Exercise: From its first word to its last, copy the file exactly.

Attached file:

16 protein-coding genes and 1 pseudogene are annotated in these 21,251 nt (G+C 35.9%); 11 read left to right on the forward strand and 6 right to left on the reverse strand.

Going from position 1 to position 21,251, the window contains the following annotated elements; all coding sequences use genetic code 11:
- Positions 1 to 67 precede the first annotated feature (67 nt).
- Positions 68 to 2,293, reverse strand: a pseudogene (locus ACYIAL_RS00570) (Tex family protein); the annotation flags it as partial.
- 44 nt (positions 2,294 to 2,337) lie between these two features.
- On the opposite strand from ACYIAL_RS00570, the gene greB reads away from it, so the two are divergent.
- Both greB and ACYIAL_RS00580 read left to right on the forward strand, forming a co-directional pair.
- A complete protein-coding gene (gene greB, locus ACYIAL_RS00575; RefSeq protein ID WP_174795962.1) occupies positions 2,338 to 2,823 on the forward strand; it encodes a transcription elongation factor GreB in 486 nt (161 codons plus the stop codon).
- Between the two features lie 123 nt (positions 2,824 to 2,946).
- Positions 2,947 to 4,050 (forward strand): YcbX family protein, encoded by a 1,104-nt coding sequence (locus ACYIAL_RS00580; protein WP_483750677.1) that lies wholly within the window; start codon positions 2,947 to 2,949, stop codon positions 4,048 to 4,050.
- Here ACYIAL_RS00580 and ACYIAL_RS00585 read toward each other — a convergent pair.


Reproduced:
16 protein-coding genes and 1 pseudogene are annotated in these 21,251 nt (G+C 35.9%); 11 read left to right on the forward strand and 6 right to left on the reverse strand.

Going from position 1 to position 21,251, the window contains the following annotated elements; all coding sequences use genetic code 11:
- Positions 1 to 67 precede the first annotated feature (67 nt).
- Positions 68 to 2,293, reverse strand: a pseudogene (locus ACYIAL_RS00570) (Tex family protein); the annotation flags it as partial.
- 44 nt (positions 2,294 to 2,337) lie between these two features.
- On the opposite strand from ACYIAL_RS00570, the gene greB reads away from it, so the two are divergent.
- Both greB and ACYIAL_RS00580 read left to right on the forward strand, forming a co-directional pair.
- A complete protein-coding gene (gene greB, locus ACYIAL_RS00575; RefSeq protein ID WP_174795962.1) occupies positions 2,338 to 2,823 on the forward strand; it encodes a transcription elongation factor GreB in 486 nt (161 codons plus the stop codon).
- Between the two features lie 123 nt (positions 2,824 to 2,946).
- Positions 2,947 to 4,050 (forward strand): YcbX family protein, encoded by a 1,104-nt coding sequence (locus ACYIAL_RS00580; protein WP_483750677.1) that lies wholly within the window; start codon positions 2,947 to 2,949, stop codon positions 4,048 to 4,050.
- Here ACYIAL_RS00580 and ACYIAL_RS00585 read toward each other — a convergent pair.